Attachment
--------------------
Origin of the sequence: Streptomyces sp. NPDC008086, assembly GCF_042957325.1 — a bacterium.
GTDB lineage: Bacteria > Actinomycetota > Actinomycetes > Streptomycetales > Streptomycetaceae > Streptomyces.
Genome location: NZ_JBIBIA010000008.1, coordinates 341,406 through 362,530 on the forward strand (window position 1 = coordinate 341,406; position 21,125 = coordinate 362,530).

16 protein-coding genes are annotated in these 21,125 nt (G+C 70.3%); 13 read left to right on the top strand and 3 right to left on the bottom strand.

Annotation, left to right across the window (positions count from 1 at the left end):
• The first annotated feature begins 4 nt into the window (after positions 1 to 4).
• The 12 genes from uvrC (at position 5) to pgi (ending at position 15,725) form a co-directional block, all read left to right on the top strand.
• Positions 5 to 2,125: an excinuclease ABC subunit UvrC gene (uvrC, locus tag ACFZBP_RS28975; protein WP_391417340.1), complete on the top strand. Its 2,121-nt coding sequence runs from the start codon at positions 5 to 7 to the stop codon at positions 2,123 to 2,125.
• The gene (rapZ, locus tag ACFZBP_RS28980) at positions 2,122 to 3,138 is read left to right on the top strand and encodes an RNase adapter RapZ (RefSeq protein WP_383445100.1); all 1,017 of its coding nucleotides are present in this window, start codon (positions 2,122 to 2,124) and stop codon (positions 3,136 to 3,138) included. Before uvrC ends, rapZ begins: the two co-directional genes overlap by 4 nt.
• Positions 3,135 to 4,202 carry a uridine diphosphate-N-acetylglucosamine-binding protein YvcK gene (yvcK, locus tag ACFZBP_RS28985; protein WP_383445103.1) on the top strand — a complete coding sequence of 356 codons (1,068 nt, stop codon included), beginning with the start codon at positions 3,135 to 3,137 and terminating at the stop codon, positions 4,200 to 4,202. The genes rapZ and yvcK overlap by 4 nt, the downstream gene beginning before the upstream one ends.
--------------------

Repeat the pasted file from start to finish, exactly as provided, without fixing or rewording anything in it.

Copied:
Origin of the sequence: Streptomyces sp. NPDC008086, assembly GCF_042957325.1 — a bacterium.
GTDB lineage: Bacteria > Actinomycetota > Actinomycetes > Streptomycetales > Streptomycetaceae > Streptomyces.
Genome location: NZ_JBIBIA010000008.1, coordinates 341,406 through 362,530 on the forward strand (window position 1 = coordinate 341,406; position 21,125 = coordinate 362,530).

16 protein-coding genes are annotated in these 21,125 nt (G+C 70.3%); 13 read left to right on the top strand and 3 right to left on the bottom strand.

Annotation, left to right across the window (positions count from 1 at the left end):
• The first annotated feature begins 4 nt into the window (after positions 1 to 4).
• The 12 genes from uvrC (at position 5) to pgi (ending at position 15,725) form a co-directional block, all read left to right on the top strand.
• Positions 5 to 2,125: an excinuclease ABC subunit UvrC gene (uvrC, locus tag ACFZBP_RS28975; protein WP_391417340.1), complete on the top strand. Its 2,121-nt coding sequence runs from the start codon at positions 5 to 7 to the stop codon at positions 2,123 to 2,125.
• The gene (rapZ, locus tag ACFZBP_RS28980) at positions 2,122 to 3,138 is read left to right on the top strand and encodes an RNase adapter RapZ (RefSeq protein WP_383445100.1); all 1,017 of its coding nucleotides are present in this window, start codon (positions 2,122 to 2,124) and stop codon (positions 3,136 to 3,138) included. Before uvrC ends, rapZ begins: the two co-directional genes overlap by 4 nt.
• Positions 3,135 to 4,202 carry a uridine diphosphate-N-acetylglucosamine-binding protein YvcK gene (yvcK, locus tag ACFZBP_RS28985; protein WP_383445103.1) on the top strand — a complete coding sequence of 356 codons (1,068 nt, stop codon included), beginning with the start codon at positions 3,135 to 3,137 and terminating at the stop codon, positions 4,200 to 4,202. The genes rapZ and yvcK overlap by 4 nt, the downstream gene beginning before the upstream one ends.